The agricultural and rural nature of the Alentejo region of Portugal contribute to a slower, more traditional pace of life, and one of the best ways to experience it is by bike. You might pedal across its beautiful plains from the Atlantic coast to the mountains that sit on the eastern border with Spain. On a bicycle, you might share the Alentejo road with a farmer and his ox cart, or with women walking in their traditional black dresses not far from their white-washed farm houses.
Many bicycle tour operators offer packages through the Alentejo and we’ve listed just some of them below. Experienced cyclers could certainly put together their own routes by consulting a detailed map. Throughout the Alentejo, you can set your own level of adventure and choose from among hill, plain, city, town and beach routes—or pack all of them into an extended tour.
ABOUT THE ALENTEJO REGION
Occupying nearly a third of Portugal’s mainland, the picturesque Alentejo region is an hour's drive from Lisbon. Its boundary to the north is the Tejo River and, to the south, rolling plains dominate, then taper off into mountains to the east and into Portugal’s southernmost region, the Algarve. The Atlantic Ocean is the region’s western border.
The Portuguese often refer to the Alentejo as a nation unto itself. Its architecture is white-washed, imbued with a Moorish flavor, and the people speak their own dialect and sing songs unique to the region. Roman conquerors left their relics behind across this region and you’re bound to see some of them along your route, from a Roman temple in Evora to a Roman villa at São Cucufate that is mostly intact.
While crossing the Alentejo, you might pedal passed a grove of olive trees or a field of sunflowers. You might seek shade within one of the many cork forests, leaning your bike up against the intriguing, renewable bark of its trees, which constitute a major industry for the country. You might stop to snack on smoked pata negra and some locally produced goat cheese. You might ride the region’s coastline roads or test your muscles by venturing into the mountains at the Spanish border.
CASTLES, PALATIAL PALACES AND ANCIENT RUINS
One bicycling route could take you past four of the region’s castles -- Nisa, Castelo de Vide, Marvão, Portalegre and Alter do Chão.
Along the road, you’ll see dolmens, which are ancient stone tables, as well as some burial grounds from the Neolithic period. Bicyclers can visit the caves in Escoural and see its rock carvings and paintings. Near the River Almansor you’ll find the remnants of old water mills.
Ride past the castle of Alandroal and then into Vila Viçosa for a visit of the Ducal Palace, the family home of the most influential Portuguese royal families.
A LITTLE WINE ALONG THE WAY
Bicyclers can find wine estates where full-bodied red wines are produced near the towns of Reguengos de Monsaraz, Redondo, Borba and Vidigueira. Estates you can visit also include the La Quinta do Carmo estate, the Eugénio de Almeida Foundation in Évora, Herdade dos Coelheiros in Igrejinha, Arraiolos, Roquevale, Monte Branco, Redondo and Herdade do Esporão in Reguengos de Monsaraz.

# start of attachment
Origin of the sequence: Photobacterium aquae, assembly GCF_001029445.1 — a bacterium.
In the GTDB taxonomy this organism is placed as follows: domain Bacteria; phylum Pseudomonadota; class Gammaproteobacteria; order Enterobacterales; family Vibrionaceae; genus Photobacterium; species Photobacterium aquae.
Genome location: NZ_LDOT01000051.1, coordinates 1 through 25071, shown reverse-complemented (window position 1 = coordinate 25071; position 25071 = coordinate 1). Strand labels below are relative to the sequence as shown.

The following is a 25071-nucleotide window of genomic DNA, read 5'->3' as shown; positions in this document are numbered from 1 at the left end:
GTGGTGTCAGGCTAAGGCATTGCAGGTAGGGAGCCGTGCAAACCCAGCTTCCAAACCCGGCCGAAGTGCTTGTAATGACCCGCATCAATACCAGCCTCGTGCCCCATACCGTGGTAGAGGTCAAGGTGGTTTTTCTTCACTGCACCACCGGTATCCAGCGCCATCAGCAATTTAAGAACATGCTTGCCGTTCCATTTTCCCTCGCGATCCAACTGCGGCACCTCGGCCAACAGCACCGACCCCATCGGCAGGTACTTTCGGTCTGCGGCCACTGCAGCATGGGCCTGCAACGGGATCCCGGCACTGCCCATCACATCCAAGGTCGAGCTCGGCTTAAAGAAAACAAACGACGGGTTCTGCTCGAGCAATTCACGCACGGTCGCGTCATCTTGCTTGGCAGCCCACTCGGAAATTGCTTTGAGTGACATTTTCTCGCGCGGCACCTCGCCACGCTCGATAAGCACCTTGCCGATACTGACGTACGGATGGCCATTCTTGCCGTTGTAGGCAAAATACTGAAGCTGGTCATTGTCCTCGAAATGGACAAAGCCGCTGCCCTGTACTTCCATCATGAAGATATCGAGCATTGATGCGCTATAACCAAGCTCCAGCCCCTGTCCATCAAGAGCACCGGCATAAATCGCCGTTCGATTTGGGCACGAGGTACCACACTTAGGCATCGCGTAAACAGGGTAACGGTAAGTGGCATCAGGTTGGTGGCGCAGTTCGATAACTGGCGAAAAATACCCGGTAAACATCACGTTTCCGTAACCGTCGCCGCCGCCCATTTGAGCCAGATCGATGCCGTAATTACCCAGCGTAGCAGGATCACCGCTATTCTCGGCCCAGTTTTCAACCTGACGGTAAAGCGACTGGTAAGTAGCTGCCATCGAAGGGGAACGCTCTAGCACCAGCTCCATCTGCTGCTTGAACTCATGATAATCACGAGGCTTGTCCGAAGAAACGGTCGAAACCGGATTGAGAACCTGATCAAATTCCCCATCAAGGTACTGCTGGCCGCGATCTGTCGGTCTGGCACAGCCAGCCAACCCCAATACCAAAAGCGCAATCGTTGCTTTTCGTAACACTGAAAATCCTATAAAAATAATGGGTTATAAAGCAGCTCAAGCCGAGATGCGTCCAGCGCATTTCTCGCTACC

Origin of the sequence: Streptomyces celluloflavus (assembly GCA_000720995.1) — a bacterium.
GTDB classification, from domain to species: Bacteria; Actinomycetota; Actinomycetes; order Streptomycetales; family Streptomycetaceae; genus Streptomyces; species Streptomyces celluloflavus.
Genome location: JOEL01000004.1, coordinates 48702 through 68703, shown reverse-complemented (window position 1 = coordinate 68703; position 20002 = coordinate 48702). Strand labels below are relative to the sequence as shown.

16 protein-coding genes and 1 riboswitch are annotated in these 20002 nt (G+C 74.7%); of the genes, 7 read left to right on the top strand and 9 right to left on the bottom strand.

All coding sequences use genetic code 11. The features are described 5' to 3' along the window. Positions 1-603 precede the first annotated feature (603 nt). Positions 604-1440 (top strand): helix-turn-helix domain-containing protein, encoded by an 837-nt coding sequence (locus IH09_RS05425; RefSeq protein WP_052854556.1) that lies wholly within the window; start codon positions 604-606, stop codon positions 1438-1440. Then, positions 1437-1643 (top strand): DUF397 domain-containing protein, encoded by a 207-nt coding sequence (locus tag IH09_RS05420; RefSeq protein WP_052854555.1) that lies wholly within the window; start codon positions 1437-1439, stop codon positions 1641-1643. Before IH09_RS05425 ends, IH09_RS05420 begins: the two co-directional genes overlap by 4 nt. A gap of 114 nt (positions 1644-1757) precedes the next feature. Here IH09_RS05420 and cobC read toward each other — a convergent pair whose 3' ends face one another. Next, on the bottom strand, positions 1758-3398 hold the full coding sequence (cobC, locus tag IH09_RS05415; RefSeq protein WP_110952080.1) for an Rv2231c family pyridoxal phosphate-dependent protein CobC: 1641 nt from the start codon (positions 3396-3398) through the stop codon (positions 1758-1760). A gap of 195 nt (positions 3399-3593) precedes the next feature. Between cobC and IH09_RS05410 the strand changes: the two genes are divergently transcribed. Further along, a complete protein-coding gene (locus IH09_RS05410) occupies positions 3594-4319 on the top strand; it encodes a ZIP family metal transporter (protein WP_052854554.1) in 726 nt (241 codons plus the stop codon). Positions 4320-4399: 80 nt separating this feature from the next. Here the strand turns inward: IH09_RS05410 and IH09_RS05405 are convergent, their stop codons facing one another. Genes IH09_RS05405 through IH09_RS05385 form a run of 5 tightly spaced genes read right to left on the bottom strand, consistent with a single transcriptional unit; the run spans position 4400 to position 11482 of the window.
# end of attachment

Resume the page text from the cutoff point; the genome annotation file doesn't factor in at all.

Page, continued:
INTRIGUING TOWNS AND CITIES
The Alentejo Region is renown for the city of Evora, one of the most beautiful cities in Europe and a UNESCO World Heritage site. Here you can slow your bicycle down for a tour through cobblestone streets and, perhaps, a visit to the Roman temple or the Gothic cathedral. In Évora, pedal to the Jardim de Diana, for a unique view of the acropolis. Take time to sample the local cuisine in one of the city’s many restaurants or, if you’ve mapped your bike route correctly, this would make an excellent over-night stop.
Another city to explore is Estremoz, a classic market town, where you can pedal to the medieval castle of Castelo De Vide or tour through the city’s ancient Jewish quarter. Famous for beautiful hand-woven tapestries, the beautiful village of Arraiolos is full of interesting legends and the hilltop leading up to the town is dotted with white-washed houses.
Bicyclists often make it a point to visit the fortified village of Monsaraz and the River Guadiana valley.
WHAT ABOUT THE BEACH?
The Nature Park of the South-West Alentejo stands guard over the regions wildly beautiful beaches. Nestling between rocks or stretching out to form vast expanses of sand that are perfect for long walks, these beaches are the ideal place for enjoying complete rest and relaxation. Cyclists can traverse the beach roads carefully, stopping in at little fishing villages and working their way toward a rest under the sea cliffs or the umbrella-like pine trees that shelter some parts of the Alentejo’s beaches.
WHEN YOUR PEDALS STOP TURNING
At the end of the day, you can rest your pedaling muscles in one of the region’s well-known Pousadas, lodgings with historic significance such as a convent or a monastery. The Pousada Flor da Rosa, for example, is a medieval monastery in the Alentejo town of Crato, or you might try the Loios Convent in Évora.
And, after a brief rest, go out and enjoy the nighttime with a meal based on the traditions of this region, where bread, wine and olive oil reign. Try a traditional Portuguese barbecue or find a club featuring the traditional Fado folklore music.